What Are Trade Dollars and How Do They Work?

Bartering for services and goods is an industry fast growing in its popularity. Taking into consideration the economy constraints and the fact that cash money is harder to come by than ever before, the barter system has gained quite the following.

Though it’s still a system that’s based on the century-old structure, bartering has now developed a rather sophisticated form on both small and large scale.

Bartering when done at greater levels through barter exchange companies uses fair market value to determine the price of the purchase which is then credited to the organization’s account as Trade Dollars.


Trade Dollars

Just like cash, and using the same value for currency, trade dollars are the unique form of currency that gives a business purchasing power within the scope of a barter exchange company. These trade dollars are a part of the individual accounting unit of exchange each bartering service provides to their members. These trade dollars are used by the barter service to record and maintain the value of the business deal and keep strict documentation for taxation purposes. The barter exchange acts as a bookkeeper for the members of their network, keeping a track of all the trade dollars that the barter participants spend, earn and accumulate. These records are used to trace a company’s spend ability within the bartering spectrum, and it also helps them file for income tax return by presenting barter dollars as taxable income recognized by the Internal Revenue Service exactly like a product being sold for cash is.

How are Trade Dollars Used?

While barter exchange companies act as banks or brokerages within the trading spectrum, the trade dollar is the currency used to conduct a transaction within the industry.

Each individual retail trading company has their own unit for trade dollars. These dollars are only available to use within the issuing company only in the manner directed by the procedures and policies set forth by the organization. These dollars may be bought only from the company itself and used to receive the goods and services exchanged within the extensive network of members of the organization.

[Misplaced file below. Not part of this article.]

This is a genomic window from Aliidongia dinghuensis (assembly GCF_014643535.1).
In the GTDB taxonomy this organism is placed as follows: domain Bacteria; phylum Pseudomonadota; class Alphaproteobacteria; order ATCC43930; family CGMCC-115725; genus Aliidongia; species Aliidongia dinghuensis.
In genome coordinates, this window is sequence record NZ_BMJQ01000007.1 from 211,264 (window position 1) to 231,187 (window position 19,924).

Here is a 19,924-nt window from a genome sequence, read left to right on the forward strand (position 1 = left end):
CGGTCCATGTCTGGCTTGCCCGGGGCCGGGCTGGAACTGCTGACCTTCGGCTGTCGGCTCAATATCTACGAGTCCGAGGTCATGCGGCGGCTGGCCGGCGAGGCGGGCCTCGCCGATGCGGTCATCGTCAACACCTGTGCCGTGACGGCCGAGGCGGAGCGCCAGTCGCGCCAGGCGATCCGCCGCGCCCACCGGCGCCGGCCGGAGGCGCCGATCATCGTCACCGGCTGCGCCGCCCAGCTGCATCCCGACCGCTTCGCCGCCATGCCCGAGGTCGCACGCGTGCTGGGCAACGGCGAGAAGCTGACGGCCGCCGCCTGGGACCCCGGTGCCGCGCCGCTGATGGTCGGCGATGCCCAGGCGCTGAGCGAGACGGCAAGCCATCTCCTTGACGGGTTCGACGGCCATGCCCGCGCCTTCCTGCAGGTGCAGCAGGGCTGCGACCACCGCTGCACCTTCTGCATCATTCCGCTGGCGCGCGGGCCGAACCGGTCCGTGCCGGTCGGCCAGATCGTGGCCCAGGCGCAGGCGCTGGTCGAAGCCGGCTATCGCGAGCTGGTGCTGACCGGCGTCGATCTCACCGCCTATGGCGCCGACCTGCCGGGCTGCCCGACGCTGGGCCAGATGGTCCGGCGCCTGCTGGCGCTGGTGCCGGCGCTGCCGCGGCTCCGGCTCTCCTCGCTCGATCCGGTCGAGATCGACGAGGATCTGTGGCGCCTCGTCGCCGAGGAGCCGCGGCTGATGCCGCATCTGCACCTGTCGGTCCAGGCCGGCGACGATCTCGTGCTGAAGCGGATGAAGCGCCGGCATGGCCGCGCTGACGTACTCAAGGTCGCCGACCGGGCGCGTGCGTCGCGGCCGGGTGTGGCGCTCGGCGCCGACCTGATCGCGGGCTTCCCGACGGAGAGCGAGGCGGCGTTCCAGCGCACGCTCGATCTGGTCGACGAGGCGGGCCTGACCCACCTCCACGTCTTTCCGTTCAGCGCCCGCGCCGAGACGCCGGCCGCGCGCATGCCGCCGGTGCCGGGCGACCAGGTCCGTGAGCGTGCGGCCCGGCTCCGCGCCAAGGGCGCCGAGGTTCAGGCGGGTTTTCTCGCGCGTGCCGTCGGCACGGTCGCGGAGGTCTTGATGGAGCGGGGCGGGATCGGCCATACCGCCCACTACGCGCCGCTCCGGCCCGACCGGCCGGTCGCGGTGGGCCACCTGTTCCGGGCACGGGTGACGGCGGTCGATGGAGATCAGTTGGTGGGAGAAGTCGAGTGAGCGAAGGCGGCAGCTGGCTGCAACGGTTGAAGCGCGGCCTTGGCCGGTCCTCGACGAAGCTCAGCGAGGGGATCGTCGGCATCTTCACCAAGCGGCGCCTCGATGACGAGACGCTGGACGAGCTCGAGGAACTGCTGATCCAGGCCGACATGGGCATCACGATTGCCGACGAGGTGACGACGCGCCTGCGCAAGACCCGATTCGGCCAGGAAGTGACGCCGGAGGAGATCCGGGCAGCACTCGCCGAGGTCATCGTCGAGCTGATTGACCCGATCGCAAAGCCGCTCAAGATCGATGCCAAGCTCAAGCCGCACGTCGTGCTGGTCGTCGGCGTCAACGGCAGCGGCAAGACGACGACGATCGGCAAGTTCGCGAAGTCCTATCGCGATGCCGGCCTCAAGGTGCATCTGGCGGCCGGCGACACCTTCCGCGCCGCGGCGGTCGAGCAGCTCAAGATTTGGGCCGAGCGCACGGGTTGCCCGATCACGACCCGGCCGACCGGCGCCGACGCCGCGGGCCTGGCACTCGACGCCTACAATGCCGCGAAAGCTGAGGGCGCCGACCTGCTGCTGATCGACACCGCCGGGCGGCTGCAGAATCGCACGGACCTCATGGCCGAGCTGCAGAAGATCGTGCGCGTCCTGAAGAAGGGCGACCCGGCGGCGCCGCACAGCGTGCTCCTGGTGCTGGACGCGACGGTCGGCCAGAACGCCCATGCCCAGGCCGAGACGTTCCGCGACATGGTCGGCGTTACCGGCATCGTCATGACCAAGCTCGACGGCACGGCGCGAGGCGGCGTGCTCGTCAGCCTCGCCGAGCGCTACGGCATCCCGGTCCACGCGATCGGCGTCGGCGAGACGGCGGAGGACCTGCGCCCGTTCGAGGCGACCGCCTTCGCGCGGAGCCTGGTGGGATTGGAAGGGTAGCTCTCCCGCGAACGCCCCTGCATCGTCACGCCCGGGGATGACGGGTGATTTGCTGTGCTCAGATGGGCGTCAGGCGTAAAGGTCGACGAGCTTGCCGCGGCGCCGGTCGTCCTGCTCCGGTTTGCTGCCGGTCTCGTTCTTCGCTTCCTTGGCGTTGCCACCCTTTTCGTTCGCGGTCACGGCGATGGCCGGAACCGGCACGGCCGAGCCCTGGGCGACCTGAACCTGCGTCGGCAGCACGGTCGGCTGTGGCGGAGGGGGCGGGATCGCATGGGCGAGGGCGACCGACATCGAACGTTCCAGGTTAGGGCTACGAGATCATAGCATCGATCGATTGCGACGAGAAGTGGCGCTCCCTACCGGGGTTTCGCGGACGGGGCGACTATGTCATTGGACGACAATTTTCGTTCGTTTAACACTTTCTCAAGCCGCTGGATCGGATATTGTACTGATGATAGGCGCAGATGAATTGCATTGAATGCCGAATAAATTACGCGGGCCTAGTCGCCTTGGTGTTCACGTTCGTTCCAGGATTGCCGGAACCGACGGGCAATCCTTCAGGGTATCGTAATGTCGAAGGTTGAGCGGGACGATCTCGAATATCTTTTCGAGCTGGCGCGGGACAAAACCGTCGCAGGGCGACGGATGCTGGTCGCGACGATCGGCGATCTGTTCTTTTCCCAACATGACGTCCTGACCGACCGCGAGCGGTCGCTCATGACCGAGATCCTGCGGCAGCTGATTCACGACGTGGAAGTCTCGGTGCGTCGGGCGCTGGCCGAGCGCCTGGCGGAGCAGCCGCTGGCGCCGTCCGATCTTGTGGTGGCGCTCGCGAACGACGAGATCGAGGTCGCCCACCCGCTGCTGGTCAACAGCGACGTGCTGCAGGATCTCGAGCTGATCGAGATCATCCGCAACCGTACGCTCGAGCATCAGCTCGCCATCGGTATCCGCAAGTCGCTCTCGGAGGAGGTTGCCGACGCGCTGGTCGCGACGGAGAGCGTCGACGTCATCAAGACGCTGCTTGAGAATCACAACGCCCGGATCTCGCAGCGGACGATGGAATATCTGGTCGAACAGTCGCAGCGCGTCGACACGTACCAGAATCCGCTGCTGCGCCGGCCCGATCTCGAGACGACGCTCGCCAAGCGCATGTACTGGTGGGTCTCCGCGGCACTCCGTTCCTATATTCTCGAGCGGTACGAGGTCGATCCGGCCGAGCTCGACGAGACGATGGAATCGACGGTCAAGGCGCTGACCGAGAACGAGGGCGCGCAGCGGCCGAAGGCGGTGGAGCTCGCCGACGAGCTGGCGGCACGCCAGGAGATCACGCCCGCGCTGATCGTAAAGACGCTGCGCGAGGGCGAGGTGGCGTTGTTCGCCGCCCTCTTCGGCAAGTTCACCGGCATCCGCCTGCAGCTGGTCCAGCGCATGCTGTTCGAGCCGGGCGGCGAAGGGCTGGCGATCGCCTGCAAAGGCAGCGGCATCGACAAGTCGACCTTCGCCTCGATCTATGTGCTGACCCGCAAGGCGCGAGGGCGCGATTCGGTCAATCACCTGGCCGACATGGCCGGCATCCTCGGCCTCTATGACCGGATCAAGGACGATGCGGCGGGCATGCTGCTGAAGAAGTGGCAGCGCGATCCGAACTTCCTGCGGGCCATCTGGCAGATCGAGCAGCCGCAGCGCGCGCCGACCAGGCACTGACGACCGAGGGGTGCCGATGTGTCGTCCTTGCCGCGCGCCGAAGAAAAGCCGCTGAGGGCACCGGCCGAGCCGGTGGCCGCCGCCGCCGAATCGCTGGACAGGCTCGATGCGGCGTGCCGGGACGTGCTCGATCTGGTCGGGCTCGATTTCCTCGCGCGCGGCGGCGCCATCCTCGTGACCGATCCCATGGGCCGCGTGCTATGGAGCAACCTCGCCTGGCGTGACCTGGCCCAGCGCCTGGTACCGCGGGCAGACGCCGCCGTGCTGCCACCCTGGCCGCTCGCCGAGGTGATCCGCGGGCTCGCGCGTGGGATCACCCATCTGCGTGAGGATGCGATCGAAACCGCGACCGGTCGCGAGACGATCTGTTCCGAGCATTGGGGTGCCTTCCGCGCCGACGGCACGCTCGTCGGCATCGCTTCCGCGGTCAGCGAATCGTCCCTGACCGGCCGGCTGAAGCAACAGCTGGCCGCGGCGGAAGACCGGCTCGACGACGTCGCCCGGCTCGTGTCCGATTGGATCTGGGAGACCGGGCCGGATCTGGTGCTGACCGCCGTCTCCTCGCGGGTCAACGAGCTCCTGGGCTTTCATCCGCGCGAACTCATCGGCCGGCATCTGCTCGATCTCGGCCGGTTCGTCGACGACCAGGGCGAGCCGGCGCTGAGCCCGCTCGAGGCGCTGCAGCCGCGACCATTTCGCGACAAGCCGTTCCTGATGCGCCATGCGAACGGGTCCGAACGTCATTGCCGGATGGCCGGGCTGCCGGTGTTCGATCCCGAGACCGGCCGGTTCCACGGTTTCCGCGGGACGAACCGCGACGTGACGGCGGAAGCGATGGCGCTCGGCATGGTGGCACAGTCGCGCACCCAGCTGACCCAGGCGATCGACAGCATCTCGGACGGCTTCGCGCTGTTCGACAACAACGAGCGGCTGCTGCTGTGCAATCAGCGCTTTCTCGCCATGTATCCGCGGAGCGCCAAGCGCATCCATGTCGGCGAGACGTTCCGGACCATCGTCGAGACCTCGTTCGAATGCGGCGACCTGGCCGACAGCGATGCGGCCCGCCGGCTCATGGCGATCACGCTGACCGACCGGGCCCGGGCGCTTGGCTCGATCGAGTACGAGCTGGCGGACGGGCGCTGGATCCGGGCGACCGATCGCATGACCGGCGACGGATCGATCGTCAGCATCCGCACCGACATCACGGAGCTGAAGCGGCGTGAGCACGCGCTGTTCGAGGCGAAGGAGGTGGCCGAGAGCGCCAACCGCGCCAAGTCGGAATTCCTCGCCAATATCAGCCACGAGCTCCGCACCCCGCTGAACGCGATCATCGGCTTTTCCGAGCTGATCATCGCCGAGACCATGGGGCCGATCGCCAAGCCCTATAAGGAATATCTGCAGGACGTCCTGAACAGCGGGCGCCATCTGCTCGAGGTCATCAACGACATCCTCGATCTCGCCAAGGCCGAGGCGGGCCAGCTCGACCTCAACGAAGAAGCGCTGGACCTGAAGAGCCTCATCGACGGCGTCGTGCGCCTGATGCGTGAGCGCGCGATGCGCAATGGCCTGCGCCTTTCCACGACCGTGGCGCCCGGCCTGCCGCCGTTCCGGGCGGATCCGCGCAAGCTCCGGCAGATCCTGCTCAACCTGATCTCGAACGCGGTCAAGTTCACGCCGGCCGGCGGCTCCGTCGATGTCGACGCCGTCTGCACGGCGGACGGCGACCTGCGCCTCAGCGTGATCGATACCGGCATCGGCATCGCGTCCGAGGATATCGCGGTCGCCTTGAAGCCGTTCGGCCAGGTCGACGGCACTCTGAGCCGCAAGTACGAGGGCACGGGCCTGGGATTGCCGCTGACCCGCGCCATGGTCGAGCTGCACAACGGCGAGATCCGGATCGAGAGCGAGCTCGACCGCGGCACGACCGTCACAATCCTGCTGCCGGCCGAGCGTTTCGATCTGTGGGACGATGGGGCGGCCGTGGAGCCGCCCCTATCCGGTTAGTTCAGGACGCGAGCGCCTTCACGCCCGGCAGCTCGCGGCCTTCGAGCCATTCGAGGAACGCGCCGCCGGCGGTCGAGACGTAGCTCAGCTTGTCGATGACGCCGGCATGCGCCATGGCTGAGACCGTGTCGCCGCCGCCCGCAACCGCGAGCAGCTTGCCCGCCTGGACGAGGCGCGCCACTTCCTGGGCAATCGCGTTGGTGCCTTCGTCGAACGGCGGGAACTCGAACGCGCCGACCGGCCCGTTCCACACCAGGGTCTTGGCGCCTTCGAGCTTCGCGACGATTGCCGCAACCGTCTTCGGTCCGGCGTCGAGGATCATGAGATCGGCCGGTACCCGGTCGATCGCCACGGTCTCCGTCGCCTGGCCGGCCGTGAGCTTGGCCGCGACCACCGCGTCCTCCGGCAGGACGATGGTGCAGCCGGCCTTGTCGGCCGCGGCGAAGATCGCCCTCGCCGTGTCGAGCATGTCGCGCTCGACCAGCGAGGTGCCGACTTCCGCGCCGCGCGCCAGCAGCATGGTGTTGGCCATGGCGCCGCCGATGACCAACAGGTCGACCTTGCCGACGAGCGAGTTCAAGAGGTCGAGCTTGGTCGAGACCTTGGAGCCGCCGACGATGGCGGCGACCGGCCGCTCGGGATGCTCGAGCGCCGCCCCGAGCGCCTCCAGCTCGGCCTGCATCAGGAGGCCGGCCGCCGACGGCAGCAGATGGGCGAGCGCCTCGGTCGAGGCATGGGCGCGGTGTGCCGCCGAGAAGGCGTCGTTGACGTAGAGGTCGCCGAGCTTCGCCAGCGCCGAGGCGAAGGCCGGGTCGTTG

The trade dollars are not considered legal commodities or securities in the outside world where hard cash is used as means of payment. Nor are they redeemable from a regular bank.

Within the issuing retail barter exchange, a business may be able to get credit worth a specific amount of trade dollars to conduct the transactions they need. This credit is payable back to the barter exchange during a specified amount of time. However, it does not necessarily need to be returned in trade dollars. Business can opt to repay the trade credit by offering their goods and services to the trading exchange itself.

About Author: Paul Conant With more than 25 years of experience in building businesses as well as sales training for small companies and big box retail and barter trade exchanges. Paul is an accomplished entrepreneur with a vision and expertise in business performance and has driven growth in the service, retail, barter and e-commerce sectors. With a blend of creative and operational strengths, Paul, has achieved exciting results in all companies he has worked with. Before founding Gizoom, Paul was a successful entrepreneur in the electronic and barter trade industry. Paul also consults clients in a variety of business concerns as well as developing online strategies for, PPC, SEO, SEM and local search. Website: http://barter.powerlandingpage.com/

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